When I received my QuarkXPress 4.1 upgrade disk in the mail, my first thought was to throw it out, since I had mistaken it for a junk AOL disc. Fortunately, I caught myself in time and was instead treated to a plethora of freebies from Quark and other third-party developers, as well as a solid update to QuarkXPress 4 (read Macworld’s
The upgrade to QuarkXPress 4.1 is free to all registered owners of version 4, though if you haven’t gotten it yet (or if you didn’t catch that the “junk mail” piece was actually from Quark), you can download the
18.7 MB file
from Quark’s Web site. While there’s little doubt that it’s worth your time to upgrade, I encourage you to make a copy of your current version of QuarkXPress before updating it — every now and again I hear from someone who’s life was made miserable by a botched install, or conflicts between version 4.1 and some other software they’re running.
The XTension’s the Thing
Quark’s primary impetus for this upgrade was to solve some of the more annoying problems with version 4.04:
A number of crashing bugs were fixed.
XPress will no longer apply a clipping path to a TIFF image just because it has an embedded path.
You don’t get that annoying “Do you want to save changes?” dialog box if you only open the document, print it, and then try to close it.
The AppleScript scripting dictionary is more robust (though many old scripts still need to be rewritten to work).
However, Quark also threw in a number of fun new features that can make life easier. These new features all appear in the form of XTensions. Here are some of my favorites:
You can now import and export Acrobat PDF files more easily. I still don’t trust importing color PDF files into XPress, though some people have reported success with this workflow. Also note that the current version can’t import PDF documents from Adobe Acrobat 4 or Adobe InDesign 1.0 (they’ve promised an update that can).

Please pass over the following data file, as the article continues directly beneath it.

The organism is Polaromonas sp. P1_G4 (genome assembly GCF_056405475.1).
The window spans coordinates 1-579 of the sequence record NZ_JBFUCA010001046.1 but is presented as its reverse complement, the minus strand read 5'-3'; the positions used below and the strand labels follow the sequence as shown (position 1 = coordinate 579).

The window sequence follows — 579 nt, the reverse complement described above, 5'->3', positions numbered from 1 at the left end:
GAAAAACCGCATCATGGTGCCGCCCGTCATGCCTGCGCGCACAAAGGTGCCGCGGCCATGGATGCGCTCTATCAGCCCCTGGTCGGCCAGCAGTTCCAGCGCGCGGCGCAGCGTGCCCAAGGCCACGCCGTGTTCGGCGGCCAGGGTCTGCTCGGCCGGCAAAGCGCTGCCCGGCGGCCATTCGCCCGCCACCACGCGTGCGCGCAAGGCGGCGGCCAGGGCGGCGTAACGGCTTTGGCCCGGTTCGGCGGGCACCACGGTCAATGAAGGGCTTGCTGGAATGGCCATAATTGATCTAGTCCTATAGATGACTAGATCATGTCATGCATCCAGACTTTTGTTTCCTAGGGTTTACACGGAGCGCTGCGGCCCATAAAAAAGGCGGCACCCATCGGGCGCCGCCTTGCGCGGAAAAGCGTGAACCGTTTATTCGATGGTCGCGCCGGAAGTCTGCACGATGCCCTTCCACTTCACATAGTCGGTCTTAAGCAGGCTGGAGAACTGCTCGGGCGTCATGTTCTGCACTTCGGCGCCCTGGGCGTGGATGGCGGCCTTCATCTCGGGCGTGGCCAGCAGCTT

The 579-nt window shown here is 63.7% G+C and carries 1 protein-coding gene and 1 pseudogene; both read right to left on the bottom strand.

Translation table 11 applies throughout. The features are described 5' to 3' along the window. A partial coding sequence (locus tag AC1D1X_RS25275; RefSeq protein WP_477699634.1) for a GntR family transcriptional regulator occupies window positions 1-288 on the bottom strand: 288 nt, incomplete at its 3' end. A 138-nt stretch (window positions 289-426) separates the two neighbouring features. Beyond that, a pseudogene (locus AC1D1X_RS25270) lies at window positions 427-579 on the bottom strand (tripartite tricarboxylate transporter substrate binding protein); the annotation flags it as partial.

QuarkXPress’s Bézier drawing tools are now more complete with the addition of a Scissors tool that lets you cut paths or boxes open at an arbitrary point.
Quark now lets you import and export HTML text in a single text box. On the other hand, you still need to buy a commercial XTension to export page geometry and pictures.
Grids and Guides.
The Guide Manager is a powerful XTension that lets you place guides on your pages; unfortunately, it’s marred by a cumbersome interface.
The most innovative feature in XPress 4.1 is QuarkLink, which lets you easily e-mail Quark tech support or customer service, receive daily or weekly headline news from Quark (in the Headlines palette), and jump directly to Quark’s knowledge-bases.
Cool Third-Party Stuff
Better yet, the QuarkXPress 4.1 upgrade disc includes a number of great XTensions from third-party developers. For instance, Badia FullMeasure XT lengthens your Measurements palette so you can quickly control more paragraph formatting. DavidsPlace 1.5 lets you place graphics and text with a single click, or by drag-and-dropping from the desktop. FontWizard lets you embed fonts into EPS documents. And Meadows Information Systems’ FontCollector can copy all your document fonts into a single folder for you. There are more, too, so make sure you search through the 3rd Party folder on the disc.
The Last Word
Ultimately, there is little reason for XPress 4.0 users not to upgrade to version 4.1. It’s free, it’s easy, and it gives you more functionality. While this version only removes a few items from my long Quark wish list, it’s a step in the right direction.
DAVID BLATNER is the author of
The QuarkXPress 4 Book
Peachpit Press. You can reach him at
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